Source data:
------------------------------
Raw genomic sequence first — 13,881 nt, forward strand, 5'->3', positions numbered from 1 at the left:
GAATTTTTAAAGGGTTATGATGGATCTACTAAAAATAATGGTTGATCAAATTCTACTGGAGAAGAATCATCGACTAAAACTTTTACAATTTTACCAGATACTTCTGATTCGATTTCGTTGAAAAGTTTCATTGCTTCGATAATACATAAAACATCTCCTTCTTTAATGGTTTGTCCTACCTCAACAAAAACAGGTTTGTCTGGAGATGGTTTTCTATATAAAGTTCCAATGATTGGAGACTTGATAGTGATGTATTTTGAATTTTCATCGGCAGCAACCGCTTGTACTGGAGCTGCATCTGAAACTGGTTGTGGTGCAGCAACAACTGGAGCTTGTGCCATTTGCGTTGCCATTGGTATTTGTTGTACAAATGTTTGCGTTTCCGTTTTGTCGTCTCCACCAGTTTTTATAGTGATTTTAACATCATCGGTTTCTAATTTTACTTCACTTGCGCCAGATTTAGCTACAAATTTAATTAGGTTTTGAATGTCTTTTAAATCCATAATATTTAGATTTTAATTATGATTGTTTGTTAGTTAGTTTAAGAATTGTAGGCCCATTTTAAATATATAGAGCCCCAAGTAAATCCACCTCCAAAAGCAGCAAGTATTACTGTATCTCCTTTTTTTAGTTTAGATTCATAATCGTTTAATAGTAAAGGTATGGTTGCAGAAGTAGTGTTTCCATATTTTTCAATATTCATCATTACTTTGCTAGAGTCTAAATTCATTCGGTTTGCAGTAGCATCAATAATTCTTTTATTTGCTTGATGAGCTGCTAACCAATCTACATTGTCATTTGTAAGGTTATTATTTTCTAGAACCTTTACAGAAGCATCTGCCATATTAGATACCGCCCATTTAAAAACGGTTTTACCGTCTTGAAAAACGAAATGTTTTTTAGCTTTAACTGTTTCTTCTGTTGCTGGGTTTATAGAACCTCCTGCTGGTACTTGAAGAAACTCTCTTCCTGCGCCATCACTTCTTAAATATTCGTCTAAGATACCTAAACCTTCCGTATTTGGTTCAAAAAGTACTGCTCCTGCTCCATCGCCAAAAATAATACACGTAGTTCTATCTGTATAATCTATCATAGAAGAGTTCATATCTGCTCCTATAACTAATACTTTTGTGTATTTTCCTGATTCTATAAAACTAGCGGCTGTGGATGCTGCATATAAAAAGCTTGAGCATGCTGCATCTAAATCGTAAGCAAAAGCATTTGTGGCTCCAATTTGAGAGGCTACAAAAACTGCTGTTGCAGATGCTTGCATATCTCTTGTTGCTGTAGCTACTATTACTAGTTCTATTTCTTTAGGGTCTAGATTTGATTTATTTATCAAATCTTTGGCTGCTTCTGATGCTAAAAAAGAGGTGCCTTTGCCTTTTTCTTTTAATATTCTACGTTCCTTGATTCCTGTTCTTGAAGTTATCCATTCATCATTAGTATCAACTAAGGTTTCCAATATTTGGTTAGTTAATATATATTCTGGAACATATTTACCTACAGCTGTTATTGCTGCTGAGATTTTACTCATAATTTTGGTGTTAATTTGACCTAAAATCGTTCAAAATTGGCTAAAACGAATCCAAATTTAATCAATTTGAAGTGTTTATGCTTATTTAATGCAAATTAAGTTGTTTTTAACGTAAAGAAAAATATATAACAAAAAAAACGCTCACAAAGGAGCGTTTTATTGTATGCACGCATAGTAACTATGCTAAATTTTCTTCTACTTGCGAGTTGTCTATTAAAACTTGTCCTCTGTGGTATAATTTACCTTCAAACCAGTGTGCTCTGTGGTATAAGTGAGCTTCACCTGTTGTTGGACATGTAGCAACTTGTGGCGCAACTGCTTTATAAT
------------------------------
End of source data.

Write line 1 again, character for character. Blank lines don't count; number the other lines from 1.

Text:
Raw genomic sequence first — 13,881 nt, forward strand, 5'->3', positions numbered from 1 at the left: